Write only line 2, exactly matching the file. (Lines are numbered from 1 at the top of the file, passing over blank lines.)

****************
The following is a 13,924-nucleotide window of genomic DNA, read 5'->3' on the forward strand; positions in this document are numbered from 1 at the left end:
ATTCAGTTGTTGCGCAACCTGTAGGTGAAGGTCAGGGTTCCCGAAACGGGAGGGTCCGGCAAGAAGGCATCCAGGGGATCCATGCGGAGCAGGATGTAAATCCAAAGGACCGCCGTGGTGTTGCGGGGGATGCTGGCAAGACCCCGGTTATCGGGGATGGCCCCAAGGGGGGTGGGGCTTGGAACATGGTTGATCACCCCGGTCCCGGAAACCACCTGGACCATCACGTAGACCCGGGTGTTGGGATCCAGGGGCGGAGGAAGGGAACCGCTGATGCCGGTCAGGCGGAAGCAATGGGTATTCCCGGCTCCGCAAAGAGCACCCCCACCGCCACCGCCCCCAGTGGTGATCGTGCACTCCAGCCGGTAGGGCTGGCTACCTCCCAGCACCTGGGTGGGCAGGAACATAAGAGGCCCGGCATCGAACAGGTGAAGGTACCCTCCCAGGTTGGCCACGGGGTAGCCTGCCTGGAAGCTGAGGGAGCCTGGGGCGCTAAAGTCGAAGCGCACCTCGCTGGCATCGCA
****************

ATTCAGTTGTTGCGCAACCTGTAGGTGAAGGTCAGGGTTCCCGAAACGGGAGGGTCCGGCAAGAAGGCATCCAGGGGATCCATGCGGAGCAGGATGTAAATCCAAAGGACCGCCGTGGTGTTGCGGGGGATGCTGGCAAGACCCCGGTTATCGGGGATGGCCCCAAGGGGGGTGGGGCTTGGAACATGGTTGATCACCCCGGTCCCGGAAACCACCTGGACCATCACGTAGACCCGGGTGTTGGGATCCAGGGGCGGAGGAAGGGAACCGCTGATGCCGGTCAGGCGGAAGCAATGGGTATTCCCGGCTCCGCAAAGAGCACCCCCACCGCCACCGCCCCCAGTGGTGATCGTGCACTCCAGCCGGTAGGGCTGGCTACCTCCCAGCACCTGGGTGGGCAGGAACATAAGAGGCCCGGCATCGAACAGGTGAAGGTACCCTCCCAGGTTGGCCACGGGGTAGCCTGCCTGGAAGCTGAGGGAGCCTGGGGCGCTAAAGTCGAAGCGCACCTCGCTGGCATCGCA